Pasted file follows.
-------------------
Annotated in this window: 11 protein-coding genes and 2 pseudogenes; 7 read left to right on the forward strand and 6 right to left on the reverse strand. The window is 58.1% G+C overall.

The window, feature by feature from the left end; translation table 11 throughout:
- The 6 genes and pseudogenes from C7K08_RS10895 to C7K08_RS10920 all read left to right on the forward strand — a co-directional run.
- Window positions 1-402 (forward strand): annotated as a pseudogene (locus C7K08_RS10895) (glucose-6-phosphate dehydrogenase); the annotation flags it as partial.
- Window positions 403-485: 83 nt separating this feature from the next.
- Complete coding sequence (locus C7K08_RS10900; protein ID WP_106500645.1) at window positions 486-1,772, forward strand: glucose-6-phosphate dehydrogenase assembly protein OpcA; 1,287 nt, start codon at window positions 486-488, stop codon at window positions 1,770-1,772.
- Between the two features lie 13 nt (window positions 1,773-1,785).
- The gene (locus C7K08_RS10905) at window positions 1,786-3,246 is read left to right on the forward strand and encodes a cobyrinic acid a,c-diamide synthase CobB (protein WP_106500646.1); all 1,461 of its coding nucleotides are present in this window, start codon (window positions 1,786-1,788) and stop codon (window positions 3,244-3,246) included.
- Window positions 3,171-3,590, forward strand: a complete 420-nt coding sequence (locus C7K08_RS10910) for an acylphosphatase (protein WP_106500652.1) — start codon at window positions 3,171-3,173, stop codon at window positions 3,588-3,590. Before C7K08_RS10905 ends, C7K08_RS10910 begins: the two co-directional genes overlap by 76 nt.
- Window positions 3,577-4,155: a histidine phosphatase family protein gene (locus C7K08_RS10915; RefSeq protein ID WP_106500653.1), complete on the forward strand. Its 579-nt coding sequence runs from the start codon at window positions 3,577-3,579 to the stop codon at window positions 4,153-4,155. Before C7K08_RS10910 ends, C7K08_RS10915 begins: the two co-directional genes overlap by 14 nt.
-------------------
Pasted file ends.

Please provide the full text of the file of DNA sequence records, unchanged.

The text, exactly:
Annotated in this window: 11 protein-coding genes and 2 pseudogenes; 7 read left to right on the forward strand and 6 right to left on the reverse strand. The window is 58.1% G+C overall.

The window, feature by feature from the left end; translation table 11 throughout:
- The 6 genes and pseudogenes from C7K08_RS10895 to C7K08_RS10920 all read left to right on the forward strand — a co-directional run.
- Window positions 1-402 (forward strand): annotated as a pseudogene (locus C7K08_RS10895) (glucose-6-phosphate dehydrogenase); the annotation flags it as partial.
- Window positions 403-485: 83 nt separating this feature from the next.
- Complete coding sequence (locus C7K08_RS10900; protein ID WP_106500645.1) at window positions 486-1,772, forward strand: glucose-6-phosphate dehydrogenase assembly protein OpcA; 1,287 nt, start codon at window positions 486-488, stop codon at window positions 1,770-1,772.
- Between the two features lie 13 nt (window positions 1,773-1,785).
- The gene (locus C7K08_RS10905) at window positions 1,786-3,246 is read left to right on the forward strand and encodes a cobyrinic acid a,c-diamide synthase CobB (protein WP_106500646.1); all 1,461 of its coding nucleotides are present in this window, start codon (window positions 1,786-1,788) and stop codon (window positions 3,244-3,246) included.
- Window positions 3,171-3,590, forward strand: a complete 420-nt coding sequence (locus C7K08_RS10910) for an acylphosphatase (protein WP_106500652.1) — start codon at window positions 3,171-3,173, stop codon at window positions 3,588-3,590. Before C7K08_RS10905 ends, C7K08_RS10910 begins: the two co-directional genes overlap by 76 nt.
- Window positions 3,577-4,155: a histidine phosphatase family protein gene (locus C7K08_RS10915; RefSeq protein ID WP_106500653.1), complete on the forward strand. Its 579-nt coding sequence runs from the start codon at window positions 3,577-3,579 to the stop codon at window positions 4,153-4,155. Before C7K08_RS10910 ends, C7K08_RS10915 begins: the two co-directional genes overlap by 14 nt.